Able Industries Fills a Void in Commerce
Funding and Leadership Changes are Ahead for the Local Nonprofit
In an unassuming warehouse and office space in northwest Visalia, the staff and students-in-training of ABLE Industries complete a mind-boggling amount of work. From scanning important documents to assembling irrigation emitters, and from packaging gourmet mail-order meal boxes to making tooth powder, the nonprofit ABLE Industries is a clearinghouse of products that the business world consumes every day.
The 68 employees of ABLE Industries work together with more than 200 individuals with developmental disabilities from throughout Tulare County to fill a void in commerce.
Executive Director Wende Ayers believes that their actions not only assist in the growth of local and national businesses, but provide training and job placement to a segment of the community that yearns to contribute to society.
“They are part of our community,” Ayers said of the adults who take part in ABLE Industries’ supported work programs. “When businesses reach out to us, it is a mutual gain for both. We can help them, and they can help us.”
ABLE Industries began in 1962 in Tulare as the Tulare County Training Center for the Handicapped, with a volunteer staff and a client population of less than 20. Ayers has been at the helm since 1996. Using her creative blend of teaching,
accounting, budgeting and networking skills, Ayers has expanded ABLE Industries’ capabilities — and profits — in unique ways, creating opportunities for both the business world and the disabled population of Tulare County.
The next time that you purchase a bottle of Tulare-based Rosa Bros. milk, know that ABLE Industries’ clients helped the company in its early days; Rosa Bros. still employs two individuals from that initial connection. Local entrepreneurs have launched their products to QVC, the home shopping network, with assembly help from ABLE trainees. Sushi, tamale and ravioli meal kits from a Washingtonstate-based entrepreneur make their way to the glossy pages of Williams-Sonoma catalogs courtesy of the packing expertise of ABLE trainees.
A tour of ABLE’s facility reveals an impressive operation that runs nearly 24 hours a day. One constant task is the packing of personal care kits for prisons. Toothbrushes, flossers, bottles of shampoo and a specially designed razor that minimizes risk to correctional officers are placed into petite plastic bags and shipped across the country.
The facility is also one of the only sites in the country to produce tooth powder. When Arm & Hammer ceased production of its product, Ayers called the company, requested the recipe and filled a void in the dental world. Now ABLE Industries and its trainees produce, package and ship hundreds of pounds of the white, minty powder all over the country. Tooth powder, while providing cavity protection to inmates, is also a safer option than a tube of toothpaste for prison guards at high-security facilities, Ayers said.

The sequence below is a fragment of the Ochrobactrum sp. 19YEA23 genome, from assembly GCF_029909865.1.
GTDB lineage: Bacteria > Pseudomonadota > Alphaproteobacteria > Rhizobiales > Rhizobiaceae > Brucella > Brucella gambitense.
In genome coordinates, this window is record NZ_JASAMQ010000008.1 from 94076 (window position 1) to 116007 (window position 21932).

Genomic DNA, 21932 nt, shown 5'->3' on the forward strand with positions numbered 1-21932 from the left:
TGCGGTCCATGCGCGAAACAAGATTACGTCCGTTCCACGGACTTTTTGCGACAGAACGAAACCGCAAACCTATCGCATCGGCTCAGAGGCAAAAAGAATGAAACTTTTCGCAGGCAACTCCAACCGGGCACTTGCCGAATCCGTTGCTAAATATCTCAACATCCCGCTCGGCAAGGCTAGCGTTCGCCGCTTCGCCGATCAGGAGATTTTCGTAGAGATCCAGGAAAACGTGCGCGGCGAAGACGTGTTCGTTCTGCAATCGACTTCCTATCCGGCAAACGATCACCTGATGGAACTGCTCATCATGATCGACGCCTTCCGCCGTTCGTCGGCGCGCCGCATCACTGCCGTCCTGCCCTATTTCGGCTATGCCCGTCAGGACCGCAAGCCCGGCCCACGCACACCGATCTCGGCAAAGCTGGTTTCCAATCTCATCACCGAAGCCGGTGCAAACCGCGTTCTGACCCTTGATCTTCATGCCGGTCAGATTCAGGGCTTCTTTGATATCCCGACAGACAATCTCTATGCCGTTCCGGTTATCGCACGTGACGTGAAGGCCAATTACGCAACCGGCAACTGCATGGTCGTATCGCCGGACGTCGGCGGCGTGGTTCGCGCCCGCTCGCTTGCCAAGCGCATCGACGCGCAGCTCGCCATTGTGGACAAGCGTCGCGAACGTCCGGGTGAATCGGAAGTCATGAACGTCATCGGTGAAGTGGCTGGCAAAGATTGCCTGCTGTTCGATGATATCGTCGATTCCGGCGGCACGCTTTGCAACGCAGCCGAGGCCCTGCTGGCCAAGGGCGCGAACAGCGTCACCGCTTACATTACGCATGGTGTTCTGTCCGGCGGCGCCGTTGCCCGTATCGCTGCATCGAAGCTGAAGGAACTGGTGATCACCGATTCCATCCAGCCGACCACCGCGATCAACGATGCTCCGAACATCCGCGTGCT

Trainees also contribute to the public in tangible ways. Ayers quickly lists the jobs that keep Visalia sparkling: cleaning of the downtown transit center and the downtown corridor, ridding the area of trash and maintenance of the city’s vast public park system, including Riverway Sports Park.
ABLE Industries assists with the regular “Dump On Us” days sponsored by the City of Visalia, and shreds thousands of pounds of paper records. Trainees also provide year-round maintenance of the Chester H. Warlow Rest Area on Highway 99 north of Traver.
Other trainees work in warehouses that abound in nearby industrial areas in Visalia and Dinuba: Ashley Furniture, Best Buy and Kawneer, among others.
All these jobs help increase the amount of unrestricted funds in ABLE Industries’ $6 million annual budget, allowing for growth, stability for its employees and future opportunities for trainees. Fifty-four percent of its budget is funded by the government, a number that continues to drop, while Ayers is charged with finding the rest. She admits that this task sometimes prevents her from getting a good night’s sleep.
All job training takes place at ABLE Industries’ 8,500-square-foot headquarters on Goshen Avenue, while personal life skills are taught at another, smaller site in east Visalia. Ayers said she is constantly looking for new job coaches, employment that is part-time to full-time.
Change is on the horizon for ABLE Industries in several ways. Ayers is planning to retire in December after a total of 26 years on the job. (She spent the first four years as the organization’s controller.) The board of directors has launched a search for her replacement, with the goal of having that person in place by October. The candidate must possess knowledge and certification in adult education, special education and administration.
Typical of a partially government funded organization, funding streams are ever-changing. Ayers is in the midst of setting a path for ABLE Industries that will continue long after her retirement.
In addition, a new plan from the California Department of Rehabilitation and California Department of Developmental Services stipulates that by 2022, ABLE Industries and other similar California organizations must transition from work-training to work-placement only. This means that the opportunities that benefit both the disabled population of Tulare County and local and national businesses are at risk. For example, packing of those gourmet meal kits would be eliminated under this new plan. Meetings with accountants and attorneys are underway to determine how ABLE Industries will meet this deadline.
Ayers, whose enthusiasm for her work is undeniable, takes the challenges in stride.
“I am trying to pave the way for the future,” she said. “I feel very loyal to this population. I don’t want to leave them hanging.”